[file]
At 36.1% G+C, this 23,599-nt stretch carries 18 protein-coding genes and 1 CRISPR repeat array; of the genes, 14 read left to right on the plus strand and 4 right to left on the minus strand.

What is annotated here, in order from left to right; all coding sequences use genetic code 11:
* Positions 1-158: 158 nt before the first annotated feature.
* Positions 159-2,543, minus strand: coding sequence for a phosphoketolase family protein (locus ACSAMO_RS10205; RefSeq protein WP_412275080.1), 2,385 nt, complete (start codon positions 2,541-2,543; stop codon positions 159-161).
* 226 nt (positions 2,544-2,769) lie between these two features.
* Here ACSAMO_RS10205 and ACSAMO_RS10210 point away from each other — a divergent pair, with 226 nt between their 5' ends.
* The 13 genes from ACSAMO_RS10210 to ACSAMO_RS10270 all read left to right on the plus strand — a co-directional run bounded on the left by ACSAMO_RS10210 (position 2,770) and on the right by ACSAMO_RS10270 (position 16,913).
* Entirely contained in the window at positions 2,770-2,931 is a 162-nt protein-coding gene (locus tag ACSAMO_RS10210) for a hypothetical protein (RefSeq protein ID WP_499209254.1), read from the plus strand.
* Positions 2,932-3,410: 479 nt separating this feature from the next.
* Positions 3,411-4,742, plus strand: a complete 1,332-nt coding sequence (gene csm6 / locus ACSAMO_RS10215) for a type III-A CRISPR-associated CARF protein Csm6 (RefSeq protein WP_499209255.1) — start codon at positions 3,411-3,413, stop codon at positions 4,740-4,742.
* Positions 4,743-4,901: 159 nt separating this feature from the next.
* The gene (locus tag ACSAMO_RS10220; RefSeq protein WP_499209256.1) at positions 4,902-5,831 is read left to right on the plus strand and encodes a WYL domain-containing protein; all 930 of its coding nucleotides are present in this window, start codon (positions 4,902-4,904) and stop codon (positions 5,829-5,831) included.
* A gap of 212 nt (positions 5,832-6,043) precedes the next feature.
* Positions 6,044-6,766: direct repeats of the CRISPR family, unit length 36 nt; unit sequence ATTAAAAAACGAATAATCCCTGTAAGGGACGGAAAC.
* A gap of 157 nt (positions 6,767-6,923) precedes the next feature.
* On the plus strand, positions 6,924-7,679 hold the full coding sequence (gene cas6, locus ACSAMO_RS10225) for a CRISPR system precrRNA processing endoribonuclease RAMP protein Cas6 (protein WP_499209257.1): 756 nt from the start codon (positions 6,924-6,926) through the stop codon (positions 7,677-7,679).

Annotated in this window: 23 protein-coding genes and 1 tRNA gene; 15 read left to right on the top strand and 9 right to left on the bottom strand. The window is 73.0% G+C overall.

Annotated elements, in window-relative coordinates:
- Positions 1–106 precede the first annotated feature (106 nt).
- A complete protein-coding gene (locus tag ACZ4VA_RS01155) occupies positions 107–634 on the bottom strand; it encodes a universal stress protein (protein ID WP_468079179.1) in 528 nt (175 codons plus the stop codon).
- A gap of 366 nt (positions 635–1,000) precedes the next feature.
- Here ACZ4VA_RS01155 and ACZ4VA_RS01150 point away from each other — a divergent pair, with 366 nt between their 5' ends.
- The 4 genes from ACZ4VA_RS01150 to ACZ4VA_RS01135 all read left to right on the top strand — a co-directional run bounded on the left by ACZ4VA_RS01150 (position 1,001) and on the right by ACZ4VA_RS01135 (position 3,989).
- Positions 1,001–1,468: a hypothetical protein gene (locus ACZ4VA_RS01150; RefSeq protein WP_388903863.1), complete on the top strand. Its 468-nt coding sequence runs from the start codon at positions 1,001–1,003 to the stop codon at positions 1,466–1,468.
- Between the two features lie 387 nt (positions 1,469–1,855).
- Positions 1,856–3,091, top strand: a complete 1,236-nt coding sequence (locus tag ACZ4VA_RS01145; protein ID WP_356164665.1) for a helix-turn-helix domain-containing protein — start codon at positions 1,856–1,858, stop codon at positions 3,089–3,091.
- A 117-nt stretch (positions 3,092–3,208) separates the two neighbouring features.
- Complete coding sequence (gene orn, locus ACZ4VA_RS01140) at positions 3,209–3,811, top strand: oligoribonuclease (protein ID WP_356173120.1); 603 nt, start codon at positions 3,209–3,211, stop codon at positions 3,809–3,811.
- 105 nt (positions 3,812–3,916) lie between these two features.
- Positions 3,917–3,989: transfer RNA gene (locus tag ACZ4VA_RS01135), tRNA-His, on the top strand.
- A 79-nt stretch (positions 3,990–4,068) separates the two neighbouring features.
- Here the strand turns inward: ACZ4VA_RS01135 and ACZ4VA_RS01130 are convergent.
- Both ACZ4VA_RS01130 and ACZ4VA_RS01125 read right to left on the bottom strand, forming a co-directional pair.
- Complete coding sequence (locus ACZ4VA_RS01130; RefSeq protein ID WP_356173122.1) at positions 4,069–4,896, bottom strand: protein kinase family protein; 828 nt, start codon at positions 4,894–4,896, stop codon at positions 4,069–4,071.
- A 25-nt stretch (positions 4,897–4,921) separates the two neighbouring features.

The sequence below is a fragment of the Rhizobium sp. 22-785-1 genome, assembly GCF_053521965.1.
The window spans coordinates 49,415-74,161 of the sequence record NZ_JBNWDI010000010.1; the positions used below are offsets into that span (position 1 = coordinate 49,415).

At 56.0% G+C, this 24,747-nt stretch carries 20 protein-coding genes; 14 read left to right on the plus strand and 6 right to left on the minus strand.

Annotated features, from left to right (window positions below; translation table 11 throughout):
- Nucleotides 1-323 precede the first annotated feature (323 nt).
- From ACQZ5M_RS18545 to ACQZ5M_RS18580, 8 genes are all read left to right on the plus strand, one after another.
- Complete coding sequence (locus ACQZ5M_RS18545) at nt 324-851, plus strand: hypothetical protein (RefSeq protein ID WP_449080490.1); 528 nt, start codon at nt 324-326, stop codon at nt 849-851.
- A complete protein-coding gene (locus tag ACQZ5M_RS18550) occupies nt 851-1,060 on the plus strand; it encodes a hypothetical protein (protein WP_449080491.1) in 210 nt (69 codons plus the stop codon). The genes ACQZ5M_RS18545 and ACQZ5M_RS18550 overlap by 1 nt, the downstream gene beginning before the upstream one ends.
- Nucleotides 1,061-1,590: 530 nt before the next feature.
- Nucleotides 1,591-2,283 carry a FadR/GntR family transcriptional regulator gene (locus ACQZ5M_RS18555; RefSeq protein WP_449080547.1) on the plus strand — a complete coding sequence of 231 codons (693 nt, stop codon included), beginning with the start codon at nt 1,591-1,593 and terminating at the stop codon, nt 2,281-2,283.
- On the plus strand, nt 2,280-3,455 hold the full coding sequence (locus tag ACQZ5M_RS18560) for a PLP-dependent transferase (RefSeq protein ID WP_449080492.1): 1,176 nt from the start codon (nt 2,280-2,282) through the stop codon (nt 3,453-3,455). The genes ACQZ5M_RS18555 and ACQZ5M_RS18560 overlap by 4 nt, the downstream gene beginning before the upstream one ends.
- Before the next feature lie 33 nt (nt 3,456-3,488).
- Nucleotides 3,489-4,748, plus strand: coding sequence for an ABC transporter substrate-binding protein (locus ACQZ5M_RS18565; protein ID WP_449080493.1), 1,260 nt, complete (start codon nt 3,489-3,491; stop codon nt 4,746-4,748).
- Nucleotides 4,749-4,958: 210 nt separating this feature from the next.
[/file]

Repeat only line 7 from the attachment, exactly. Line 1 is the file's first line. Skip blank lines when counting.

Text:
* The 13 genes from ACSAMO_RS10210 to ACSAMO_RS10270 all read left to right on the plus strand — a co-directional run bounded on the left by ACSAMO_RS10210 (position 2,770) and on the right by ACSAMO_RS10270 (position 16,913).